Since I left Athens last July Greece has been more prominent in the world press than ever in its modern history. Neither the Civil War, nor the coup d?etat of 1967 and the military dictatorship that followed received such coverage. The reason is that Greece?s economic situation threatens the stability of Europe and the economies of the ?developed? world. The economic disaster that has overtaken the country has been recognized as partly self-inflicted, but there is also a great deal of sympathy for the plight of the average Greek, and a realization that those who benefited most from the years of corruption, irresponsible borrowing and profligate spending are not those paying the price of this debacle. Still, Greece?s woes would not be headline news, day after day, were it not for the fact that Europe?s future teeters on the brink, and a Greek default could push it over the edge. The consequences for the global economy might be disastrous.
For Greeks and people like myself who adopted Greece as a second homeland, the tragedy is not something in the future, it is here and now, and has been looming for years. Nor is it unfamiliar. Greeks who are alive today can remember the starvation and brutality of the German Occupation, the violence of the Civil War, the horrors of Makronissos and the island prisons of the 1950s, the torture of the dictatorship, the tragedy of the Cyprus invasion. There is a difference, though, between those tragedies and the present state of Greece. During those terrible events there was an enemy, one you could confront with a brave act of defiance, a demonstration, a song of protest. The Nazis, the British, the Right or the Left (depending which side you were on), the Colonels or the Turks were responsible for the suffering. It might be dangerous but it was rewarding to be on the side of the good. You had heroes: the blue-eyed boy who tore down the Nazi flag from the Acropolis, the Olympic hero who was murdered on the streets of Thessaloniki, the composer jailed and exiled for his songs. These figures inspired us and made us believe that one day Greece would be a free and democratic country.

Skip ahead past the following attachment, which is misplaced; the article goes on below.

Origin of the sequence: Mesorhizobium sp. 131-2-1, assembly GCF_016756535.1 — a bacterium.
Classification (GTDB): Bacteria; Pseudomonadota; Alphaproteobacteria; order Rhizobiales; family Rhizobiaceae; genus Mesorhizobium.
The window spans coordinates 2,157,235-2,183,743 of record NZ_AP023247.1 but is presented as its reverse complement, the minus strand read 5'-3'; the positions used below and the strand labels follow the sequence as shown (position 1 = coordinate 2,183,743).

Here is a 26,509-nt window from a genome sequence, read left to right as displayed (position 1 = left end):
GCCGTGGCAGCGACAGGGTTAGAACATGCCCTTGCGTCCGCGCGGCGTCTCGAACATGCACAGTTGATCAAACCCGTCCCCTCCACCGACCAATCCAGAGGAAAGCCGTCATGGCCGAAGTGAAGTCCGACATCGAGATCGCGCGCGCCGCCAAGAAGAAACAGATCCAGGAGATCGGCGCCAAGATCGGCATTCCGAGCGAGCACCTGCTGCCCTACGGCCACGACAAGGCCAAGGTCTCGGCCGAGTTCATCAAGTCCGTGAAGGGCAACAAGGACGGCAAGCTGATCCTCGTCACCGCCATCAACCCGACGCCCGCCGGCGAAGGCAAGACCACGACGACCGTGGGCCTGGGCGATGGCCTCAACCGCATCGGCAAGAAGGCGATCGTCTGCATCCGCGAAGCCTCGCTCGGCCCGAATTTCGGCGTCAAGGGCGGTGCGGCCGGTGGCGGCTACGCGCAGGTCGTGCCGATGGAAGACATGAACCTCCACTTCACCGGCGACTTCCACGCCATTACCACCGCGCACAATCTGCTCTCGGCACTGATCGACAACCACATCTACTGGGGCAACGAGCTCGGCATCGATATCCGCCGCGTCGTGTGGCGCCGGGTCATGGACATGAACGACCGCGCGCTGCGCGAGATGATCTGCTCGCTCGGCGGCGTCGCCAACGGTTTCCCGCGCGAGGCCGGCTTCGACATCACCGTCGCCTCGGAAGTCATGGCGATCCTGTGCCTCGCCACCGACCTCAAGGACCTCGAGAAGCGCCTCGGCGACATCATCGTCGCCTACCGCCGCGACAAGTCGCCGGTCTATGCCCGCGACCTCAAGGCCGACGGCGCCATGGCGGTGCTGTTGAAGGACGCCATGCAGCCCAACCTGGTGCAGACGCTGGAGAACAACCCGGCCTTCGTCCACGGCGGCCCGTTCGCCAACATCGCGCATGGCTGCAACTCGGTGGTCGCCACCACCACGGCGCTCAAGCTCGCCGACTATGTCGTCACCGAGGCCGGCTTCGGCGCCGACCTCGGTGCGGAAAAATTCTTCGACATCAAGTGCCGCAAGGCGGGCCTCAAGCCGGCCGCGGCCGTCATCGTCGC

After the fall of the dictatorship, when Greece was still in the news, I worked as a foreign correspondent in Greece for an Australian newspaper. I decided to travel to some parts of Greece where I had never been to find out what people were saying about the upcoming elections of November 1974. One rainy night I arrived on the island of Ithaca and began looking for a taverna where I could talk to people and ask their opinions about the candidates. The cafes and restaurants on the waterfront were almost deserted and I was about to give up for the evening, when I heard the sound of singing. I followed the music into a back street and found a wine-shop where a single table was occupied by a group of men singing [Mikis] Theodorakis songs. I sat at a corner table, ordered a ?miso kilo? of wine and softly joined in the singing. When the song ended the men looked at me curiously, then one of them asked, almost in a whisper: ?Are you by any chance a democrat?? (Mipos eisai dimokratissa?) In those days, democracy was a loaded word. When I nodded, we raised our glasses to Greece?s uncertain future and sang together until the wine-shop closed. Then one of the men took me to his house and woke his sleeping mother to make us coffee. She rose from the couch, tucked her long braid behind her shoulders and put a ?briki? on the stove. Tacked on the wall beside the household icons was a large poster of Che Guevara.